30 September, 2009

HBO Films Directors Dialogues At NYFF

by Sandy Mandelberger, North American Editor

The New York Film Festival provides extraordinary access to some of world cinema's most interesting film talents via the HBO Films Directors Dialogue Series. Among those who are participating (all of whom have films in the festival proper):

With a career that spans the heyday of 60s Italian art cinema (Fists in the Pocket, China is Near) to religion (My Mother’s Smile, NYFF 2002) to political drama (Good Morning, Night, NYFF 2003 and this year’s Vincere), Marco Bellocchio has been one of the most perceptive and provocative chroniclers of all things Italian, from the Church to family values. Mr. Bellocchio will discuss his development as a film artist, the important focus on “outsiders” that has proved a constant theme in his work, as well as his thoughts about the future of Italian cinema.

After working as a casting director, Lee Daniels crossed over into film producing, bringing to the screen such tough, edgy works as The Woodsman and the Academy Award-winning Monster’s Ball. Now with Precious—only his second film as a director—Daniels has leapt to the forefront of American cinema with what will sure be one of the most hotly–debated films of the year (which won the Grand Prize at the Sundance Film Festival and the Audience Prize at the Toronto Film Festival). Daniels will talk about Precious, his personal trajectory through the film industry, and the contemporary landscape for African American film production.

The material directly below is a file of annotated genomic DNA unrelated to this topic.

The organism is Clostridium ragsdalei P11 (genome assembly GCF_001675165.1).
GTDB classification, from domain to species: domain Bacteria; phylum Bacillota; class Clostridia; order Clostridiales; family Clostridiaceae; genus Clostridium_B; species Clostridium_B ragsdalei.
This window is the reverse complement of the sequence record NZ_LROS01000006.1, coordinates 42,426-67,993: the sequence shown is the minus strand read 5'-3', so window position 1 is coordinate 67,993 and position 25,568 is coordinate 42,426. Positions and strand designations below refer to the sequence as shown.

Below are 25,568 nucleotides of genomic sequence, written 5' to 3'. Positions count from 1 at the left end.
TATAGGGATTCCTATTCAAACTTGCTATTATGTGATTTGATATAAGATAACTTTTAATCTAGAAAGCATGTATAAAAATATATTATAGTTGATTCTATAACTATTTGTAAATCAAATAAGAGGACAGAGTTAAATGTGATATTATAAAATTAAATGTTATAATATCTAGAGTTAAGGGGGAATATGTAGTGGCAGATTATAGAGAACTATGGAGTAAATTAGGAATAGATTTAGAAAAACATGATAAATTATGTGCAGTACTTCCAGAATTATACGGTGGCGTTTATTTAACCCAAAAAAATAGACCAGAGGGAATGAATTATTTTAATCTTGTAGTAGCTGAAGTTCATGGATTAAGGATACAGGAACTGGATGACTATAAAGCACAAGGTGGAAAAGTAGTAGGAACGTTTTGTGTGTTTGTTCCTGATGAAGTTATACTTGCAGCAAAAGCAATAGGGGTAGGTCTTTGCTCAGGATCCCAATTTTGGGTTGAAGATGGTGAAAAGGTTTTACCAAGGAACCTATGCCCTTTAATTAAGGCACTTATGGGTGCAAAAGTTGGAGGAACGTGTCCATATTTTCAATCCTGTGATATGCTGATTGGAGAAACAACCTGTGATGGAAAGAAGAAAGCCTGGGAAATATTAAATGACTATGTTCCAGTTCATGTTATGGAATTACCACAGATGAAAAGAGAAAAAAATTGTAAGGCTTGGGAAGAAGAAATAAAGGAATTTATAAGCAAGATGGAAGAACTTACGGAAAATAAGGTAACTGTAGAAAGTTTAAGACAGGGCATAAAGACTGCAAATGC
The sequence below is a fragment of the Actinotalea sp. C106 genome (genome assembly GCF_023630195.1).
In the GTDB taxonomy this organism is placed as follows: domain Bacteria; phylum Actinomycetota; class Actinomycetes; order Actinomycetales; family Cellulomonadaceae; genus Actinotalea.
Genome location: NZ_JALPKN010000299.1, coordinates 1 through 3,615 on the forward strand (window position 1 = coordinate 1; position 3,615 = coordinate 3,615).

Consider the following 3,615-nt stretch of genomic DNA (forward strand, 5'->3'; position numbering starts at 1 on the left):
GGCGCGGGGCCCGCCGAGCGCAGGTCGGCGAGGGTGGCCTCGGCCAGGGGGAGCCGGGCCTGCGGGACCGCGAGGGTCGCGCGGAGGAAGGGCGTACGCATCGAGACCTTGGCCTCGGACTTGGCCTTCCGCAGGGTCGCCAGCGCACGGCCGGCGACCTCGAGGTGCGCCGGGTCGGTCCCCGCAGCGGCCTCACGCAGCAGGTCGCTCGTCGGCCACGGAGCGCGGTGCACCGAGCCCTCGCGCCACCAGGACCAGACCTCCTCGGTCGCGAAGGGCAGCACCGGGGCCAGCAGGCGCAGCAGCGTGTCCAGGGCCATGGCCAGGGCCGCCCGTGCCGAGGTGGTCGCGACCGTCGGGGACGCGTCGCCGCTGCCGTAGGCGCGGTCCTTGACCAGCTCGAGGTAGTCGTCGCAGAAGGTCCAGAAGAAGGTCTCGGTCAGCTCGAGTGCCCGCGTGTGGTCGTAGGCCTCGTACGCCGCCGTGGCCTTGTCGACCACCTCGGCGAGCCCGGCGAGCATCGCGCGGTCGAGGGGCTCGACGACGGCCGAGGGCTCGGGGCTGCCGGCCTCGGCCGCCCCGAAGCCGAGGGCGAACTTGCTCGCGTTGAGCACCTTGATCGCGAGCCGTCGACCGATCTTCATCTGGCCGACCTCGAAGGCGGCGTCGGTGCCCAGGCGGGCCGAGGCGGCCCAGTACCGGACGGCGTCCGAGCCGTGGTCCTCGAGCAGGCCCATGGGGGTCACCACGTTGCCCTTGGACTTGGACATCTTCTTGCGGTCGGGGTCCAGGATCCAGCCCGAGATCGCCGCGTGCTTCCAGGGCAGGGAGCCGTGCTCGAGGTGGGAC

As he has shown with The Piano Teacher, Code Unknown, Funny Games (the German and English language versions)both versions) and Caché , Paris-based Austrian filmmaker Michael Haneke is a peerless artist-provocateur who has never met a situation of bourgeois stasis he didn’t want to explode—quietly, precisely, and with devastating effect. With this year’s NYFF selection (and Palme d’Or winner at Cannes) The White Ribbon, Haneke has made what many consider his most remarkable work yet. In a one-on-one, intimate conversation, Haneke will share his thoughts on filmmaking as well as his often chilling world view that has made him one of the most distinctive voices in contemporary cinema.

For over twenty years—in works such as Beau Travail (NYFF 1999), Friday Night (NYFF 2002) and this year’s White Material, Denis has created some of the most challenging, meaningful and unpredictable works of contemporary cinema. Denis will discuss her unique approach to cinematic storytelling and to working with actors.

For more information on the series, visit:

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